Rootbound: Exploring Production in Seattle's Urban Forest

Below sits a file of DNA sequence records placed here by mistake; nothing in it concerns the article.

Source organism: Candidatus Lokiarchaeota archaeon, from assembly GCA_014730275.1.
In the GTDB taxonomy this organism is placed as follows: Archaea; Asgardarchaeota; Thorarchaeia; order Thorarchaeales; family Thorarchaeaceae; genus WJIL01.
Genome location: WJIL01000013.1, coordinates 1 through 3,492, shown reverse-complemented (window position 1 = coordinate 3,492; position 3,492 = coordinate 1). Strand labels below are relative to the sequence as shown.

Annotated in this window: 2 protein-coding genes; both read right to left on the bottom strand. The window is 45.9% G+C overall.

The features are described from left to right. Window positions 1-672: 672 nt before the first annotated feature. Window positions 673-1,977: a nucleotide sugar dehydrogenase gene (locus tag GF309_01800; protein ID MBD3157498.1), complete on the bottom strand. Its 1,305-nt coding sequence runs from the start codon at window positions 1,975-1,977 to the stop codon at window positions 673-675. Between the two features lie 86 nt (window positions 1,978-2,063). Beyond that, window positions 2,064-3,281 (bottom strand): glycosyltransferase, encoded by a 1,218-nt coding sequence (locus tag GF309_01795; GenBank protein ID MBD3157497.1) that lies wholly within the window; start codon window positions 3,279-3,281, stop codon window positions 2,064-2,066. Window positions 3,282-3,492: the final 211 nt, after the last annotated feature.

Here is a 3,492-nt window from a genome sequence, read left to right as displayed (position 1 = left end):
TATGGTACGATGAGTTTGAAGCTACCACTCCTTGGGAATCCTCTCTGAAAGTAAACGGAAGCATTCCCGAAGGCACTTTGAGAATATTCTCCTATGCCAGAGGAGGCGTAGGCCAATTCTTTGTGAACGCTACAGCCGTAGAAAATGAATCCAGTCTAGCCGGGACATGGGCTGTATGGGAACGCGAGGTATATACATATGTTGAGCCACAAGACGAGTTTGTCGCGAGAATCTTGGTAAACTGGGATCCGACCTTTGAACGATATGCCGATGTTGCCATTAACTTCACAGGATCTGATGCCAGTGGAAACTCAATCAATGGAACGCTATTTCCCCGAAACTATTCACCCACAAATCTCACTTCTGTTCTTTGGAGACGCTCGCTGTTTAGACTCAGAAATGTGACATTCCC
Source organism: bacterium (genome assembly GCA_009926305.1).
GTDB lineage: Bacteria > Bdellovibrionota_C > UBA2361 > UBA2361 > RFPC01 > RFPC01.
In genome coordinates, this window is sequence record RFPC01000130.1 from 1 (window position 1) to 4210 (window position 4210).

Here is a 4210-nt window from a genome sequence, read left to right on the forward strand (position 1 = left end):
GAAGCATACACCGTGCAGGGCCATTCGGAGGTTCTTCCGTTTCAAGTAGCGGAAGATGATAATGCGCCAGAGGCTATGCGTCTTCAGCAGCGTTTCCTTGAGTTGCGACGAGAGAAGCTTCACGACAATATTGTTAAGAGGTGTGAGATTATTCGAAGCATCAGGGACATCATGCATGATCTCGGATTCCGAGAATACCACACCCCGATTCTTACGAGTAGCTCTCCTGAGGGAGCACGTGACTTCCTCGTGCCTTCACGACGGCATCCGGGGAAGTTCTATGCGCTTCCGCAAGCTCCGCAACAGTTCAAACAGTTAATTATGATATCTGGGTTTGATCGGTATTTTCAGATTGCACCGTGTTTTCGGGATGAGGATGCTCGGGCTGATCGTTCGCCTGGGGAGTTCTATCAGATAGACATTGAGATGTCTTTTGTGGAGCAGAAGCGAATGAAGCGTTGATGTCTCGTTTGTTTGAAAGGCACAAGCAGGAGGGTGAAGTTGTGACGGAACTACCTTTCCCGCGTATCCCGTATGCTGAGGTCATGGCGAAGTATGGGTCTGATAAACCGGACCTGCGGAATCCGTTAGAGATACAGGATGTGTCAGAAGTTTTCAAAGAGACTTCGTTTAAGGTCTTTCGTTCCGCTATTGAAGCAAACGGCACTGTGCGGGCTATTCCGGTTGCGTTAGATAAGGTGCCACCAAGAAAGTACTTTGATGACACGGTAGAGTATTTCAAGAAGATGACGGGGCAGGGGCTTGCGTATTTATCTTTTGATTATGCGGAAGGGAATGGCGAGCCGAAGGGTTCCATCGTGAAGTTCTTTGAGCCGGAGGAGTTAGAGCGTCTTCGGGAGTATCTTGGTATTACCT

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Scott Boetjer Rootbound: Exploring Production in Seattle’s Urban Forest Abstract The urban forest of Seattle provides many benefits and values to its inhabitants. Trees in particular play significant environmental and social roles in the city by cleaning polluted air and water, providing shelter from sun and rain, beautifying our streets, and protecting pedestrians. There are also physical products we extract from our urban forest vegetation, but these remain limited to mulch, some foods, firewood, and compost. Yet despite these important attributes there remains potential to manipulate the urban forest for our changing needs. This project will present four concepts designed to enhance urban forest productivity. The first three are strategic proposals with a broad aim to improve ecological health and forest resiliency in a future of changing climatic conditions. The fourth, Rootbound, is a set of experimental interventions designed to incorporate innovative product development within social and environmental contexts. The current plan for Seattle’s urban forest clearly indicates the goal of its managers; to increase tree canopy and maintain an overall healthy forest. By implementing several new strategic proposals, the urban forest may play a more active role in enhancing ecological and social health. The first is a biochar program using mulch as the feedstock. Up to 90% of urban forest trees are recycled as wood chips and this low-value product can be converted to a high-valuable climate change reduction component. The second proposal will use the urban forest as a seed bank for developing long term resiliency. Heirloom street trees will enable the forest to be more responsive to changes in climate and urban conditions. Third, a regional history of timber forestry inspires the reintroduction of board production to residual sites in the urban forest. Centered on education rather than commercial production, timber trials using vigorous urban forest species may set the stage for future infill projects in Seattle. The fourth and final concept, Rootbound, manipulates root growth as a method of revealing natural urban infrastructures while producing viable, artful urban forest products. Tree roots are often the cause of conflict and damage in the urban setting, but they may be forced into specific forms for productive use in our city. This concept will be presented as designed interventions in the context of four distinct urban forest types. These typologies are distilled from varying environmental conditions and land uses and include: dense urban, residential, residual and industrial. The first intervention will attempt to enliven an otherwise barren public space. Tree containers designed to sit up to four people are arranged in an orchard-like pattern. When completely bound by their roots, each tree is removed to reveal a new type of urban furniture intended to improve the public space and create awareness of alternative forest products. The second intervention enhances playground learning by growing “loose parts;” oversized blocks designed to stimulate teamwork and creativity. Third, the Rootbound concept will be applied to an urban wetland restoration project. Trees and other plants have been shown to phytoremediate polluted soils and this intervention will also create useful, artistic products. Finally, the fourth intervention develops an interlocking nurse log system. Urban forest roots grown on a terraced residual site produce biodegradable blocks intended for slope and bank stabilization/restoration projects. The long term projection of these strategies and interventions is to inspire new methods of productive urban forestry and utilize trees and plants to improve environmental and social health in the built environment. By incorporating them into the City of Seattle’s existing Urban Forest Management Plan, our urban forest may begin actively contributing to the broader goal of climate change reduction. Urban forests that exhibit high levels of vegetative growth - such as those found in the Pacific Northwest – should be utilized as a living laboratory for educating, inspiring, and improving the lives of urban forest inhabitants.